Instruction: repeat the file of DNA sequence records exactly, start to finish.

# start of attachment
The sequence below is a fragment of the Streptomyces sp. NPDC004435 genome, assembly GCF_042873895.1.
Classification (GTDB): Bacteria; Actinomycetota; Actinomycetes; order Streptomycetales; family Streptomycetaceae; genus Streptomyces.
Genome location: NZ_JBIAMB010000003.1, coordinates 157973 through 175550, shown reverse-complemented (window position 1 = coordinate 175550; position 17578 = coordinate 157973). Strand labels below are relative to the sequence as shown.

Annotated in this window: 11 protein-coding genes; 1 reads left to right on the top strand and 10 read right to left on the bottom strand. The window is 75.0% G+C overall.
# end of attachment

The sequence below is a fragment of the Streptomyces sp. NPDC004435 genome, assembly GCF_042873895.1.
Classification (GTDB): Bacteria; Actinomycetota; Actinomycetes; order Streptomycetales; family Streptomycetaceae; genus Streptomyces.
Genome location: NZ_JBIAMB010000003.1, coordinates 157973 through 175550, shown reverse-complemented (window position 1 = coordinate 175550; position 17578 = coordinate 157973). Strand labels below are relative to the sequence as shown.

Annotated in this window: 11 protein-coding genes; 1 reads left to right on the top strand and 10 read right to left on the bottom strand. The window is 75.0% G+C overall.